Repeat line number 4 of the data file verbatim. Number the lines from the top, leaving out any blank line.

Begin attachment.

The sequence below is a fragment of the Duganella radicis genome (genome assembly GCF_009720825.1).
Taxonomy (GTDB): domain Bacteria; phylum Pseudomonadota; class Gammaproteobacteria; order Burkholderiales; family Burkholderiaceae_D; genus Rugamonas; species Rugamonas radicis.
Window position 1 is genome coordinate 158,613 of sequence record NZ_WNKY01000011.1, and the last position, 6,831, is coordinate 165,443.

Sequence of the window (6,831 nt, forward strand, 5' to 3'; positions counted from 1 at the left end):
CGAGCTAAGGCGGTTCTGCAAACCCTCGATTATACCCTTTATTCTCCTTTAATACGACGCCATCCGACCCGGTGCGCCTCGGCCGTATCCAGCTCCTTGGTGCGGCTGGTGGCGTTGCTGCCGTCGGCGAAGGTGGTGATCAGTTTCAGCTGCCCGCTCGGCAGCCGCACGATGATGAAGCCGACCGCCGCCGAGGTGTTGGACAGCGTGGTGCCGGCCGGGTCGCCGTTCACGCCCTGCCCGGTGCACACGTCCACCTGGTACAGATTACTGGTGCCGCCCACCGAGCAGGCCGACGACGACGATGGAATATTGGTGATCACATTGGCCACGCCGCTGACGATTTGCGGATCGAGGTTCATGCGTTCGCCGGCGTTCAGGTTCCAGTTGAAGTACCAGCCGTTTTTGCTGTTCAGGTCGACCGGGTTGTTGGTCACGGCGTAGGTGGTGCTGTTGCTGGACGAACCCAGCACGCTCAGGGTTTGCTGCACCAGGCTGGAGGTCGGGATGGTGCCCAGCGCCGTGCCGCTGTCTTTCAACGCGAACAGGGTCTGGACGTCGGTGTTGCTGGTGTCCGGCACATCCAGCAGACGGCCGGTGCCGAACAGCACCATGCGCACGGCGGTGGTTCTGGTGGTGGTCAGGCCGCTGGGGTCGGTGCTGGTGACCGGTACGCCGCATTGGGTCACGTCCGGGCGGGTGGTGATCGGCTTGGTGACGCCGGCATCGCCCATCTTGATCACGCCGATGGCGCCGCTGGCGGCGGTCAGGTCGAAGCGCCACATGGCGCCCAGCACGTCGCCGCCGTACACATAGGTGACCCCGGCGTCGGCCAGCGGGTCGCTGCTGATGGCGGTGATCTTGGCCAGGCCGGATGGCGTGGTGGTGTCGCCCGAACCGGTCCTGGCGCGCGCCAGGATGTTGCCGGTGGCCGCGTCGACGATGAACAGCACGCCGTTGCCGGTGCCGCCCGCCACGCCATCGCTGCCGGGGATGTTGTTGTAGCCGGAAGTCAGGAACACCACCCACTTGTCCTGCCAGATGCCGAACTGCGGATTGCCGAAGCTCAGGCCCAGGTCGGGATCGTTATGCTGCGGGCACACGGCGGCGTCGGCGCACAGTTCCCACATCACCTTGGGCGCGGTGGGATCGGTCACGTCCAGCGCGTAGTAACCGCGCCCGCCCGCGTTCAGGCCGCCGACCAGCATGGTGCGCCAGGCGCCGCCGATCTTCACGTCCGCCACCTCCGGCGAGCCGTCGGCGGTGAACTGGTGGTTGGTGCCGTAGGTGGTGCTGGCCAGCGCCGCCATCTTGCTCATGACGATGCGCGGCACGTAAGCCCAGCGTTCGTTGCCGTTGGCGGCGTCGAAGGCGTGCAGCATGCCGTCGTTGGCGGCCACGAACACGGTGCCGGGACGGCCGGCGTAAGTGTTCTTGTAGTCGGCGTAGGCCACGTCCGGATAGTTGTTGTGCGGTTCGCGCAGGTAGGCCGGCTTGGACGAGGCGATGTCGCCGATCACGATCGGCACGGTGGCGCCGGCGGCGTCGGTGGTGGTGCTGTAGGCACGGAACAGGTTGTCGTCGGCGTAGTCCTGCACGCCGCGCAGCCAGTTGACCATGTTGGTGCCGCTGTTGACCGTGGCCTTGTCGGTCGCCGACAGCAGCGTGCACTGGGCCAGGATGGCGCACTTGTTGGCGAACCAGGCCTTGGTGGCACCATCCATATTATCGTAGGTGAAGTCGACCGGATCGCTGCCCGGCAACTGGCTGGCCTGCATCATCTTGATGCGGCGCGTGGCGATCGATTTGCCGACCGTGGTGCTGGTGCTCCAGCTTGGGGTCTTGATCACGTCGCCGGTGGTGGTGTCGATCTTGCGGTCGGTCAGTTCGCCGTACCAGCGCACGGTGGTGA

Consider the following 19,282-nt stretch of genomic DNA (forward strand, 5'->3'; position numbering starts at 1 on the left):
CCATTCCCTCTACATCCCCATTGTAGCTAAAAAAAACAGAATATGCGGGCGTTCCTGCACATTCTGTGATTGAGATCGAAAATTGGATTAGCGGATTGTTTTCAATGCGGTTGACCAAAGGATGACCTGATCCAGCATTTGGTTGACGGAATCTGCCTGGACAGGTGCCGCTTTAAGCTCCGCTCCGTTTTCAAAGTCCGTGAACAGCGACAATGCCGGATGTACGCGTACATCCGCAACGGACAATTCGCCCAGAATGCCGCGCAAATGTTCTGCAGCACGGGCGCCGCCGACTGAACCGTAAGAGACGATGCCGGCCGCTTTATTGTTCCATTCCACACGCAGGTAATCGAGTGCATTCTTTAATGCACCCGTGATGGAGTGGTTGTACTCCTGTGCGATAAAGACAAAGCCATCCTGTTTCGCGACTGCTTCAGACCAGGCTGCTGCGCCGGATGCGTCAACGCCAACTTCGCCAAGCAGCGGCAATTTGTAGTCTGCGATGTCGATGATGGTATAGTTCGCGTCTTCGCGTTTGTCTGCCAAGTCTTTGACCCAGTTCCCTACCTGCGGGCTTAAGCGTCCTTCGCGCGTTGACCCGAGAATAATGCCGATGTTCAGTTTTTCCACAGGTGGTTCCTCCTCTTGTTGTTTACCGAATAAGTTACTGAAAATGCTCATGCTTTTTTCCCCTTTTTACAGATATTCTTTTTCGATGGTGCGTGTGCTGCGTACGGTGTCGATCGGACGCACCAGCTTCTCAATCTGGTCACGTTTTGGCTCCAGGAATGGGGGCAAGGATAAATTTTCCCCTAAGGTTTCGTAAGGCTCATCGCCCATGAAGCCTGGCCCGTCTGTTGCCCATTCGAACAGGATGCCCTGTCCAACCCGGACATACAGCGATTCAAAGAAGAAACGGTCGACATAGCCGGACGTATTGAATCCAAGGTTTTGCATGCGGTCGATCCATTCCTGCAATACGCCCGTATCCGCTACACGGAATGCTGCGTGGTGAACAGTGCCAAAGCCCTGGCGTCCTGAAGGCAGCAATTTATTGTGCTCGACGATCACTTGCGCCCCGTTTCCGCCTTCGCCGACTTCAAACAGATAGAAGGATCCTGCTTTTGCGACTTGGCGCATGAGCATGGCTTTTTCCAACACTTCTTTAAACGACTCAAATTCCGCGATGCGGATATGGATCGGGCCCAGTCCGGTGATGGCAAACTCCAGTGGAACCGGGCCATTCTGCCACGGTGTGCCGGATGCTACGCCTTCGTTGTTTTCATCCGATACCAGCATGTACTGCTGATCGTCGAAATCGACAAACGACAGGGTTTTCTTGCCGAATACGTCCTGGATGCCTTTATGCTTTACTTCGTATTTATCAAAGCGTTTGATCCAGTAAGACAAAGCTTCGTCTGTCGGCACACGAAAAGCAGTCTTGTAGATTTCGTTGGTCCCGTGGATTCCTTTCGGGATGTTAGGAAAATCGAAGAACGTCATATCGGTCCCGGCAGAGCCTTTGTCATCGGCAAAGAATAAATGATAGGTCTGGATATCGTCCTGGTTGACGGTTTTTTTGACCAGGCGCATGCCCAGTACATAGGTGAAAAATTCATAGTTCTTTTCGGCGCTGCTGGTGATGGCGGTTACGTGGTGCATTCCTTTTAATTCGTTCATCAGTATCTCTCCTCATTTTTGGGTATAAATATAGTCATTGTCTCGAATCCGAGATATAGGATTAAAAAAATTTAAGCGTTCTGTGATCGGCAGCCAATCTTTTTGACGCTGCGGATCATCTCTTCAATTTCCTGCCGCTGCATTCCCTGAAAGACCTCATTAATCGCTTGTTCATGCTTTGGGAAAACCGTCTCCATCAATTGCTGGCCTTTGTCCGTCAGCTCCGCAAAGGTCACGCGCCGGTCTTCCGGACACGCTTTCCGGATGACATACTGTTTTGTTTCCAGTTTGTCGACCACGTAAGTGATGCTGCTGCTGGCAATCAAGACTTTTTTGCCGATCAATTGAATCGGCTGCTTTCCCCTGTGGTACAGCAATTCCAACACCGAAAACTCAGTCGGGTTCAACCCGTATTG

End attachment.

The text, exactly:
Sequence of the window (6,831 nt, forward strand, 5' to 3'; positions counted from 1 at the left end):